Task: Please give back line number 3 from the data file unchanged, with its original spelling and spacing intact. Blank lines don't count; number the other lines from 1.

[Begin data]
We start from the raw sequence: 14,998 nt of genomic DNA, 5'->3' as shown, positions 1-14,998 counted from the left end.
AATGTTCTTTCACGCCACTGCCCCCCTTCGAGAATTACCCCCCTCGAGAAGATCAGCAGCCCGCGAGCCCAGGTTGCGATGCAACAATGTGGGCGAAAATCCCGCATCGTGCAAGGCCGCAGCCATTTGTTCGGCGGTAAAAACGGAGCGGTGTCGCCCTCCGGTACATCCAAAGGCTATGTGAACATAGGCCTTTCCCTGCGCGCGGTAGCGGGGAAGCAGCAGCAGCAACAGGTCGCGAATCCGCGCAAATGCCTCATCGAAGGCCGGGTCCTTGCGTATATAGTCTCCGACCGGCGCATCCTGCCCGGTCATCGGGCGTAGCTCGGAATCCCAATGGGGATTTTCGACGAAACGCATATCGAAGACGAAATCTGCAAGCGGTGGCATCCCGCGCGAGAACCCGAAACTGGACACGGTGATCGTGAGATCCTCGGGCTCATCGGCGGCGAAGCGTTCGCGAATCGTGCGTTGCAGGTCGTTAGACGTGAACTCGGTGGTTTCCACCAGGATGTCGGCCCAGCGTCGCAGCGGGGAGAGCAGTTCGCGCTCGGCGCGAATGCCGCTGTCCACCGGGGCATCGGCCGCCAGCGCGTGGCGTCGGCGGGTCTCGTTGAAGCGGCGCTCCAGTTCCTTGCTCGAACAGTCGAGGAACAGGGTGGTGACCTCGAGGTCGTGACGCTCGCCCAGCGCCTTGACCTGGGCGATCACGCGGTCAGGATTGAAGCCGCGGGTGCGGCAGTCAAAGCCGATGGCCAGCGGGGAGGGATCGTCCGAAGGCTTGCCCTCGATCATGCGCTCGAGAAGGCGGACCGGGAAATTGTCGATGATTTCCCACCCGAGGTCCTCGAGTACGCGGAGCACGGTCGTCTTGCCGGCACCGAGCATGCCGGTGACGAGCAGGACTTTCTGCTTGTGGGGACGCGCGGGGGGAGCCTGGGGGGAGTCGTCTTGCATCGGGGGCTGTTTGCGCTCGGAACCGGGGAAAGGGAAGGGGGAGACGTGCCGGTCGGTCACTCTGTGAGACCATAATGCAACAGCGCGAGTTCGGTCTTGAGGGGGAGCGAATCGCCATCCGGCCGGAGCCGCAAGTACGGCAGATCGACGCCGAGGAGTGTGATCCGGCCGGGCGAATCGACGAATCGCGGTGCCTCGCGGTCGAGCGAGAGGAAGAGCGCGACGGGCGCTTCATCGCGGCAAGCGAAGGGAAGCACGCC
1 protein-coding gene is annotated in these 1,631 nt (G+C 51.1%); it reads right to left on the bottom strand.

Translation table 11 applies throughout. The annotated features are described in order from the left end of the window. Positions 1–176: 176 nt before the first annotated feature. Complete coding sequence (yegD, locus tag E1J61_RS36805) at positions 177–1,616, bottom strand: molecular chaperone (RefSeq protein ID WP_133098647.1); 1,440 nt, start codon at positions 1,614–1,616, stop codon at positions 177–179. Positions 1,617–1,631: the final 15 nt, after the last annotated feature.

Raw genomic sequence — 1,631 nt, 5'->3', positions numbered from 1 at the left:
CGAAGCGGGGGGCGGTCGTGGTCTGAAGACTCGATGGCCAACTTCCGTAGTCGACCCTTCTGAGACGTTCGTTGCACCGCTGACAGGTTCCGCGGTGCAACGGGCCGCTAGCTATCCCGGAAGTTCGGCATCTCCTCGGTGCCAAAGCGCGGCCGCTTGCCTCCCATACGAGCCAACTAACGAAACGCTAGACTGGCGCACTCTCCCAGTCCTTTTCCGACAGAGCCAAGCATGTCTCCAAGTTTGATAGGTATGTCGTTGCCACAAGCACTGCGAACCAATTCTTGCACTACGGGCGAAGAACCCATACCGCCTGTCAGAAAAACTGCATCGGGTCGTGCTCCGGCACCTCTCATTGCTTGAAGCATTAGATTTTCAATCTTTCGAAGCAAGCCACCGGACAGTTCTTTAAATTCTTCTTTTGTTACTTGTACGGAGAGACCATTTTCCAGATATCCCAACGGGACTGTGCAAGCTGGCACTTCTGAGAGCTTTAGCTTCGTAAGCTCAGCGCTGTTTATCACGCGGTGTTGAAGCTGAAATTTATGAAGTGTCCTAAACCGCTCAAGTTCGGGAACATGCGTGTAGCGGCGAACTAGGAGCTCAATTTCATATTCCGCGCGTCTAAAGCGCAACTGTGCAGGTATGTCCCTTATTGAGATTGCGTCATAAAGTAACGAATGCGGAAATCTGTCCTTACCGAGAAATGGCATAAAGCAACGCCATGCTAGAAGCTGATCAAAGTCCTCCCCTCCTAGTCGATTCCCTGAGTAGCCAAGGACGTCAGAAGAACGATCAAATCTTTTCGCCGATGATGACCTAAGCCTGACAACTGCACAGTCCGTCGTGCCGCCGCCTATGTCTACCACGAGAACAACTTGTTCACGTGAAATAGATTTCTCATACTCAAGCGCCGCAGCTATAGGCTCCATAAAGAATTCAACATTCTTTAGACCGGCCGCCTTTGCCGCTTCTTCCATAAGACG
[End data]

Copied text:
1 protein-coding gene is annotated in these 1,631 nt (G+C 51.1%); it reads right to left on the bottom strand.